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Volume 2012 (2012), Article ID 298694, 5 pages
Luminescence Properties of Eu- and Mg-Codoped Sol-Gel Glasses
1Department of Chemistry, University of Western Cape, Private Bag X17, Bellville 7535, South Africa
2Department of Physics, University of the Free State, Qwaqwa Campus, Private Bag X13, Phuthaditjhaba 9866, South Africa
Received 26 March 2012; Accepted 18 April 2012
Academic Editors: V. Gurin, L. Y. Khomenkova, W. Łojkowski, W. Lu, K. Miyazawa, and Y. Zhang
Copyright © 2012 Martin O. Onani et al. This is an open access article distributed under the Creative Commons Attribution License, which permits unrestricted use, distribution, and reproduction in any medium, provided the original work is properly cited.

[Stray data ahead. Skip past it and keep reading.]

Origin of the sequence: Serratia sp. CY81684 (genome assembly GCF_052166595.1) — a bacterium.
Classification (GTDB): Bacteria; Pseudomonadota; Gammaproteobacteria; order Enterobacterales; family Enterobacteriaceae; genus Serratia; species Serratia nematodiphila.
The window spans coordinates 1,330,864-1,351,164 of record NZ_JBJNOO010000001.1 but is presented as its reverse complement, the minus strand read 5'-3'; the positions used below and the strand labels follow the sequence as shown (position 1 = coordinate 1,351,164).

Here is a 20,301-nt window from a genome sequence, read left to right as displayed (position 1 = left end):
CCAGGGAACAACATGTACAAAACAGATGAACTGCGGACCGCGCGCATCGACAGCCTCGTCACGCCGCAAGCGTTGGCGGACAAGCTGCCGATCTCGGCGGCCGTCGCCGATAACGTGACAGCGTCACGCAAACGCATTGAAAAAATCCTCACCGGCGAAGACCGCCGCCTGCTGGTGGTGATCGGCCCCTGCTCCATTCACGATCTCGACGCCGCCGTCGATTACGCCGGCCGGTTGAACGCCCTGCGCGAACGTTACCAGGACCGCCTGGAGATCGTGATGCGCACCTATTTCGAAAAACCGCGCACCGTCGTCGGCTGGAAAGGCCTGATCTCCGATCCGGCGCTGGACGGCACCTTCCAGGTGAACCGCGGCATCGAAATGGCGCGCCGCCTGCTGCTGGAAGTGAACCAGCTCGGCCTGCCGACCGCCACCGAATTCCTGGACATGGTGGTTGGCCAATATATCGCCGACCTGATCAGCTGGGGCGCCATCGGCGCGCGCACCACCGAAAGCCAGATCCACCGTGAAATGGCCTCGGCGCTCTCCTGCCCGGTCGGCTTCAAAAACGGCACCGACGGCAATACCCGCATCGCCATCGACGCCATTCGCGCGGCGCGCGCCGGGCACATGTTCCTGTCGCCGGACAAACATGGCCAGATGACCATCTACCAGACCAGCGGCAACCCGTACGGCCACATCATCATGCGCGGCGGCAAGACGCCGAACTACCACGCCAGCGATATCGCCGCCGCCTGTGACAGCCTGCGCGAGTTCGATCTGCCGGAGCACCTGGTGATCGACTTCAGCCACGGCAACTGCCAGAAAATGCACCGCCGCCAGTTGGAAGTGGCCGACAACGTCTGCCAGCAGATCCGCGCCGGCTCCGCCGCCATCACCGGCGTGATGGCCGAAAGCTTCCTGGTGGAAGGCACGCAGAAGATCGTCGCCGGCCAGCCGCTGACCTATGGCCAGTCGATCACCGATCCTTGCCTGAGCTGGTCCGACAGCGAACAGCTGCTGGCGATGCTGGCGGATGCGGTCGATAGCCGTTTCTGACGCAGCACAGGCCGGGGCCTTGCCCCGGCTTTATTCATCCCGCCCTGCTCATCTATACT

A series of SiO2 nanostructures codoped with Eu3+; Mg2+ ions were obtained by a sol-gel method. The gels synthesized by the hydrolysis of Si(OC2H5)4, Eu(NO3)3·6H2O, and Mg(NO3)2 were heated in air at 600°C for 2 hours. Firstly, the total amount of Eu3+ ions was varied from 0 to 2.0 mol% to investigate the effect of self-damping, while in the second case, the Eu3+ ions were kept constant in the experiment at 0.5 mol% total doping and Mg2+ ions varied. The samples were characterized by X-ray diffraction, TEM, EDS, and UV lamp-excited luminescence spectroscopy. The Eu3+ ions were homogeneously dispersed in the silica and interacting with the small (1–5 nm) amorphous silica matrix. Strong red emissions located at 614 nm and 590 nm for doped and codoped SiO2 were observed from the UV light excitation at room temperature. The composition of around 1.25 mol% Eu3+ gave highest emission intensity. SiO2; Mg2+ ions portray strongly enhanced emissions due to energy transfer from Mg2+ to Eu3+, which is due to radiative recombination. An increase in luminescence intensity was observed as the Mg2+-to-Eu3+ ratio increased for the range investigated. The results show Eu3+ ion is located inside or at the surface of disordered SiO2 nanoparticles.